Along with a global health crisis, COVID-19 brought with it financial uncertainty, record unemployment, and a worldwide economic slowdown.
After a full quarter in lockdown, society is starting to rebound as countries are opening their borders, and major financial markets have recovered most of their losses from March 2020. People can now leave their homes and participate in most activities, albeit with restrictions.
During Part 7 of our webinar series regarding the market impact of COVID-19, I spoke with Michael Cembalest, chairman of market and investment strategy at J.P. Morgan Asset Management.
Throughout our conversation, Cembalest shared his thoughts regarding how the markets will rebound, what the future holds for the dollar, and how relations between the United States and China will fare moving forward.
Here’s a recap of his outlook on the markets, consumer activity and international relations:
Market Sell-Off and Recovery
After experiencing the largest bull market in history, financial markets dropped substantially in March 2020 amid coronavirus concerns. The Dow sank below 18,000, which was lower than when President Trump was sworn into office in January 2017. Similarly, the S&P 500 dropped to nearly 2,200.
These market plunges decimated some retirement and investment accounts, which prompted many hard-hit consumers to hold off on important events, such as retiring or purchasing big-ticket items.
Luckily, markets have recovered since then, as the Dow and S&P 500 have bounced back after their sharp declines. These recoveries have happened despite high unemployment and heavy social restrictions.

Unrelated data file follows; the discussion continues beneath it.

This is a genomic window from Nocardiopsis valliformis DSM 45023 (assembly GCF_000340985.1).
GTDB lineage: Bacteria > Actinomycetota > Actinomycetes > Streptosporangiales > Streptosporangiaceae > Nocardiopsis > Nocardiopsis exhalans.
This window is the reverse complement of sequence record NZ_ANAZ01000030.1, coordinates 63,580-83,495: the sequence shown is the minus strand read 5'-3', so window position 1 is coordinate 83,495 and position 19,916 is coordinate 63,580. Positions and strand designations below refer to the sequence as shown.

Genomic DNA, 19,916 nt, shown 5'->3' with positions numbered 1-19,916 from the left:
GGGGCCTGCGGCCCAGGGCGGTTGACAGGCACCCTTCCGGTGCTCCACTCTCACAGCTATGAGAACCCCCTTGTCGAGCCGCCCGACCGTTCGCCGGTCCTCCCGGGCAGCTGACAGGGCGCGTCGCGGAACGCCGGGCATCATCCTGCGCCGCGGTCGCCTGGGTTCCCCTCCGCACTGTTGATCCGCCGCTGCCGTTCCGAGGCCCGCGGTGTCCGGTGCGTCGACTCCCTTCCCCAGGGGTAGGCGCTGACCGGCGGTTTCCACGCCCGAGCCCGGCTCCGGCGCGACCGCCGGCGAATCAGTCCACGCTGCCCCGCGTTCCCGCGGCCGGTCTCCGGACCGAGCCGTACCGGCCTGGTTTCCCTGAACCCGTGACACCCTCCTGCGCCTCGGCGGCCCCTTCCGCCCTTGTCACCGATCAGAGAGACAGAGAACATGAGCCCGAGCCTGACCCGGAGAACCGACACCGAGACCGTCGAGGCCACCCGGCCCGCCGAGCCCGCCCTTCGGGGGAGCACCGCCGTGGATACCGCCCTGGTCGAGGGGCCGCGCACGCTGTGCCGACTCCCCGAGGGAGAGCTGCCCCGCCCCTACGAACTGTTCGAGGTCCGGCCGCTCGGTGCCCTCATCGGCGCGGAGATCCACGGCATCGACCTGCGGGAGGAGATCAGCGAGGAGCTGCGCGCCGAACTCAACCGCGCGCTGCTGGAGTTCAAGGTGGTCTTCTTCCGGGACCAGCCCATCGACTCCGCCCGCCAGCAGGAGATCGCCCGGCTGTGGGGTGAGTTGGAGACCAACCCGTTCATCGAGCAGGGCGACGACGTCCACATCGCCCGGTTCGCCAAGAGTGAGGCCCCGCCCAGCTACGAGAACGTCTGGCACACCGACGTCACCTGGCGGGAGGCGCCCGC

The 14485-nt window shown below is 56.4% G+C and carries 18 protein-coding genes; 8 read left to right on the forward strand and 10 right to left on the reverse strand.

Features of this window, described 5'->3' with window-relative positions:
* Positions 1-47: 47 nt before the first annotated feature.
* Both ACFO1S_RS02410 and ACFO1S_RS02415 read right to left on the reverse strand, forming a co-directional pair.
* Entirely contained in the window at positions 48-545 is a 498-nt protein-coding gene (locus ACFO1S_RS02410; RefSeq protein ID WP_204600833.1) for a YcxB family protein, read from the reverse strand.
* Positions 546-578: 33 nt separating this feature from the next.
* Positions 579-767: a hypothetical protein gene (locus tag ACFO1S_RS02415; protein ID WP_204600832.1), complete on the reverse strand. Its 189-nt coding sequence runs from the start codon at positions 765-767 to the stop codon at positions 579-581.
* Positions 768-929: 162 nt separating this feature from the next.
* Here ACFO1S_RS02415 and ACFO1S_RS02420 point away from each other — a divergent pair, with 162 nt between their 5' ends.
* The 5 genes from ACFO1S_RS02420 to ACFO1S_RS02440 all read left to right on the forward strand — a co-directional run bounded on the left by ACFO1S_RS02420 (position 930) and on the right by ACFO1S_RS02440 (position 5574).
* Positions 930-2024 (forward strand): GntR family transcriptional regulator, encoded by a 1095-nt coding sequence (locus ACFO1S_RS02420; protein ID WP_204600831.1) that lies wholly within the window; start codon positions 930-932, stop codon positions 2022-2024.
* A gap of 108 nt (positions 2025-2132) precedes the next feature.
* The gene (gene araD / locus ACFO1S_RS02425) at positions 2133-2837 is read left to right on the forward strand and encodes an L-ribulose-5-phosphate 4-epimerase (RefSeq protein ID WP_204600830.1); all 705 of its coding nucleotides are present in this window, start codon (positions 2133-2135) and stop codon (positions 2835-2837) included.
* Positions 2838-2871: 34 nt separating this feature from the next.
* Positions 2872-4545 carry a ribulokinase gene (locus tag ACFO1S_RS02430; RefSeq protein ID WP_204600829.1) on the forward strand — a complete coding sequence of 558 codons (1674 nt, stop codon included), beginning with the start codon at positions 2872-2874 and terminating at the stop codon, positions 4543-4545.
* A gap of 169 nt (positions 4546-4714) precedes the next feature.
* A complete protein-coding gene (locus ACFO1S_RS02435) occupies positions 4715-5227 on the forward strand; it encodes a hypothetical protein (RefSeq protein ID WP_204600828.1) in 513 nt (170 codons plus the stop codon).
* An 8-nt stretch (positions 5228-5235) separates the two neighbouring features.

Generous government programs, like the CARES Act, have been a primary cause behind the markets’ recovery. Some provisions of this act provide businesses with funding to keep their doors open and reduce layoffs.
Currently, the unemployment rate is relatively high at around 13%. Unemployment benefits, including a federal bonus of $600 a week, have helped keep impacted individuals afloat. In fact, some of those who are unemployed and furloughed are actually earning more now than they would if they were working.
“In-person, card-present spending at restaurants, amusement parks, hotel, lodging and non-Amazon retail, was down 60% a couple of months ago, and is now down 20%,” said Cembalest. “When we saw this happening, we knew this was a good signal that a lot of the more catastrophic forecasts of consumer activity were probably not going to happen.”
About two-thirds or three-quarters of people out of work are getting federal, state, and local benefits equal to their wages, and so if you think about a puzzle, the piece that got squished into place was the deficit, according to Cembalest.
The Future of the U.S. Dollar Hangs in the Balance
The generous provisions of the CARES Act, stimulus checks, and enhanced unemployment benefits can be helpful in the short term. But, it’s important to consider the long-term consequences these plans can have on our economy and the U.S. dollar.
For example, inflation has been relatively low over the last few years. These combined events and low rates will put more dollars into the economy, which could increase inflation over the long term.
The Federal Reserve has attempted to raise rates gradually over the last few years, but it has had to lower them to near zero despite its initial higher projections.